OK, that sounds bad. But allow me to grasp at some straws: If technology allows an otherwise dedicated parent to get some things done around the house and get a little break, is that truly the worst thing in the world?

“Distraction is fine and very necessary for parents of young kids,” charitably adds Dr. Jenny S. Radesky, pediatrician and author of a study that investigated the relationship between media exposure and self-regulation in young children. “But I know some parents who say, ‘This is the only way I get my kids to calm down,’ and that is a habit I would not recommend. Children — even from an early age — need to learn more internal ways of calming themselves down.”

OK, parents, so occasionally handing your phone over to a crying child may not be akin to serving them a big ol’ bowl of ADD. However, parents should be very aware that their quest for a quick-calming method may actually be making their children fussier in the long-term.

Dr. Radesky’s paper (which, we should note, analyzed data from the early aughts — before the modern smart-mobile revolution) concluded that early childhood self-regulation problems are indeed associated with increased media exposure. But the pattern doesn’t appear to be a completely one-sided case of cause and effect.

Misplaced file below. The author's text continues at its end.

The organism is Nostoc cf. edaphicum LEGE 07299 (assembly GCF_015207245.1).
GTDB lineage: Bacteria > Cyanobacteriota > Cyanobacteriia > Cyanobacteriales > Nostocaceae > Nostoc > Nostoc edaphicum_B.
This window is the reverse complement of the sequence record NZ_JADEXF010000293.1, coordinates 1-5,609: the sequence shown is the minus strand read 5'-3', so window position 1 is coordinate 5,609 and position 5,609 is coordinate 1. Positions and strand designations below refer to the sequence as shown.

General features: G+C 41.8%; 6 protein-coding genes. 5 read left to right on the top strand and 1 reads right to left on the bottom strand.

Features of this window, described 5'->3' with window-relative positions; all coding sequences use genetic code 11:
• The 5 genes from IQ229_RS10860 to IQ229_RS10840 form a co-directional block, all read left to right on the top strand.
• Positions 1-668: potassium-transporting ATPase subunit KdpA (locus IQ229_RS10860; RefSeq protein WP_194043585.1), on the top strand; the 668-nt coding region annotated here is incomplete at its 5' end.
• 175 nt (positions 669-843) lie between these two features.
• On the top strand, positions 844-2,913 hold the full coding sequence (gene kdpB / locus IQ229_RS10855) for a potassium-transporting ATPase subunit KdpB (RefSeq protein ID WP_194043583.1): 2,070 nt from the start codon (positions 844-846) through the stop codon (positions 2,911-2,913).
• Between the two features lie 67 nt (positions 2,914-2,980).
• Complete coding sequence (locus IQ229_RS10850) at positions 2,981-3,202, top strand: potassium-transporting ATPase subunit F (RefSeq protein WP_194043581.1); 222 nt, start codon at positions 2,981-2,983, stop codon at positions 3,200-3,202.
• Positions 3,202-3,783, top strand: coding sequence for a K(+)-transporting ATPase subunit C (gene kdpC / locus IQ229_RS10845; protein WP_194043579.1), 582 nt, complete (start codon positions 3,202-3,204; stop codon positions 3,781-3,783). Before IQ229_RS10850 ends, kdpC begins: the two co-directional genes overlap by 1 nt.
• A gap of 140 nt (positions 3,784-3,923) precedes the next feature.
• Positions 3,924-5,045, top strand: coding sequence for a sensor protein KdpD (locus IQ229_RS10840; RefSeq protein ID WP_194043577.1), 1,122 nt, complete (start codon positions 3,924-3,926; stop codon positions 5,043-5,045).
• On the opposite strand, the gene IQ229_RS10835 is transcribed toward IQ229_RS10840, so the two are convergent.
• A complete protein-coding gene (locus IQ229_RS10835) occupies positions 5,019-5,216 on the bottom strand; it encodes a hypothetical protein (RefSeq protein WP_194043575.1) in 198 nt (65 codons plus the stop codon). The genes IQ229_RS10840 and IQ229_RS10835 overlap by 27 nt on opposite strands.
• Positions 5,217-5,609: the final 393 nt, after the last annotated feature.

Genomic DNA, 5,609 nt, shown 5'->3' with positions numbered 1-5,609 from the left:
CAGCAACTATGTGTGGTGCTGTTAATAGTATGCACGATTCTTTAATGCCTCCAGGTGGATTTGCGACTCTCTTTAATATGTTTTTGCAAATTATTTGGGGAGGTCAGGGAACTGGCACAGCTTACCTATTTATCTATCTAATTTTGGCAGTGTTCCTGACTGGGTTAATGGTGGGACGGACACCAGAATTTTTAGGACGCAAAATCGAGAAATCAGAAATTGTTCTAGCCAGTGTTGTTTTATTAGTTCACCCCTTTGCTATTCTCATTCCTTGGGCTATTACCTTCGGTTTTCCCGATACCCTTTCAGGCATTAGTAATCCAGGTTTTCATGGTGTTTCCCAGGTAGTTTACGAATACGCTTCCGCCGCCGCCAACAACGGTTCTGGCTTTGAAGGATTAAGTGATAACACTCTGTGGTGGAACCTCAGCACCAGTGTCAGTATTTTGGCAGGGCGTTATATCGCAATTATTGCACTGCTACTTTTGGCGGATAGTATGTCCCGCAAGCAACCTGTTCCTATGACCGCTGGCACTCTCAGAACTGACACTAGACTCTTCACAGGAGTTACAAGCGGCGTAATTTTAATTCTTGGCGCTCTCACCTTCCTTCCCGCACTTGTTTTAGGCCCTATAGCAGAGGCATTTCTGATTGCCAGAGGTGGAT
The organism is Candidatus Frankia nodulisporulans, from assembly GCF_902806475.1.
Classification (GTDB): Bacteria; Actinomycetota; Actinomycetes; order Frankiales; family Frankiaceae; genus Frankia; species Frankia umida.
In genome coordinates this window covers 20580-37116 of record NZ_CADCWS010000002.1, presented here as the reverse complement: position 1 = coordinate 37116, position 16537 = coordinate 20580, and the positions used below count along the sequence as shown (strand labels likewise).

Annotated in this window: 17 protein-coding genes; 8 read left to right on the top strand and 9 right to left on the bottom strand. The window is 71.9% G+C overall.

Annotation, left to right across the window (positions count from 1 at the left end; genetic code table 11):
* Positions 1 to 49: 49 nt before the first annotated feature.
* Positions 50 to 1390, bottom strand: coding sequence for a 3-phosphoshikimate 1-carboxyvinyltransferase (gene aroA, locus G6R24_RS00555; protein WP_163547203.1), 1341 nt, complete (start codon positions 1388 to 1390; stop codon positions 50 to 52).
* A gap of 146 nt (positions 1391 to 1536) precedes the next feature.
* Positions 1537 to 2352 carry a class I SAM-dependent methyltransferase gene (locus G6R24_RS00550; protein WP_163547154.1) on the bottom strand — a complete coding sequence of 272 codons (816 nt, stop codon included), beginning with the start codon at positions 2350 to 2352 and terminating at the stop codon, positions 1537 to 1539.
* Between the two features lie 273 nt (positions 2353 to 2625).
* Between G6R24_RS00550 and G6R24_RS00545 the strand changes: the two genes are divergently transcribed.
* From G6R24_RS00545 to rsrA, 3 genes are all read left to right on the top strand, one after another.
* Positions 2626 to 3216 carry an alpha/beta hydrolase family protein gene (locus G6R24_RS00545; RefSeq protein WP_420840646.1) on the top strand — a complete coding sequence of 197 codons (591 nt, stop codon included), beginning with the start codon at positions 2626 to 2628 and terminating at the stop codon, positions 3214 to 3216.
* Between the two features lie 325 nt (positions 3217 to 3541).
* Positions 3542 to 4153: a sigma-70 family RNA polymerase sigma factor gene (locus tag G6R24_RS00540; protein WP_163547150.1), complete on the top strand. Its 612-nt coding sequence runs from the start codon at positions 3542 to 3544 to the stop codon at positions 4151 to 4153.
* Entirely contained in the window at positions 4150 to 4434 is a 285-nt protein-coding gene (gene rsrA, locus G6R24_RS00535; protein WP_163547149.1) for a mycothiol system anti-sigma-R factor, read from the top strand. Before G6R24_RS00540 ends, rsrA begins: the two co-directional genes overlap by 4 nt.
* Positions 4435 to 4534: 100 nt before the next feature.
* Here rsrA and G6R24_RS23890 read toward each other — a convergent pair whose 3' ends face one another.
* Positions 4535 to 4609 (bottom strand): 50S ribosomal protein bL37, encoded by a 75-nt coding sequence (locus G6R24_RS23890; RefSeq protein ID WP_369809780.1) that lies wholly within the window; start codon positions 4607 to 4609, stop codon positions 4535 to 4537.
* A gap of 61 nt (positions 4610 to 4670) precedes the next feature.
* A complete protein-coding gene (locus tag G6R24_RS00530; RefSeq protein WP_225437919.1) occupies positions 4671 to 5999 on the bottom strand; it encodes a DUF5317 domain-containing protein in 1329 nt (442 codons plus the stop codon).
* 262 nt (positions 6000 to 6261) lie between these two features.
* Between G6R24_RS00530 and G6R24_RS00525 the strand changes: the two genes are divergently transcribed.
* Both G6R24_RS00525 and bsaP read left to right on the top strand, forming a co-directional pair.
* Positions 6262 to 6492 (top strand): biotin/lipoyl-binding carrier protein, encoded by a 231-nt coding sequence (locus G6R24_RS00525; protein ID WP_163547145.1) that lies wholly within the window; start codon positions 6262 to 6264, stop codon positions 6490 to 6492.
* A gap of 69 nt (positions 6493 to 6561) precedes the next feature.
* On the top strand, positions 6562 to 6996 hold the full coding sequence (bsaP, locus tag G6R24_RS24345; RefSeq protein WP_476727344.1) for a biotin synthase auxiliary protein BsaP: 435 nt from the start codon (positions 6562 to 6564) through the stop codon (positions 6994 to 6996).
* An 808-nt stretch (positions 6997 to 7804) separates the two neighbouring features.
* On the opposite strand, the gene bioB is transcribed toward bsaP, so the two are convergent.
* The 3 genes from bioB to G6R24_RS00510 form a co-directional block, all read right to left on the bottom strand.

The data suggests that the relationship is a vicious feedback loop, in which needier kids get more TV and therefore don’t learn to self-regulate. “Some babies just come out fussier,” Radesky explains. “I know parents who put their two- or three-month-old in front of the TV [to calm them down]. That baby might then get fewer of the interactions with their parents, which would actually help them learn to calm down. They get more fussy, they get more TV—so it’s a cycle, a bidirectional relationship.”

Known Unknowns

If you’ve ever used a device to calm a child and still feel guilty about it, perhaps you can take some solace in the fact that you are not alone. Another study, from Northwestern University (PDF), found that 37 percent of parents reported handing their child a smartphone or tablet when they were busy with chores or making dinner, and 17 percent of parents reported allowing a child to play with a smartphone or tablet to calm them down. (Both these figures, we should note, were still far behind the percentage of parents who reported using a television to achieve the same ends.)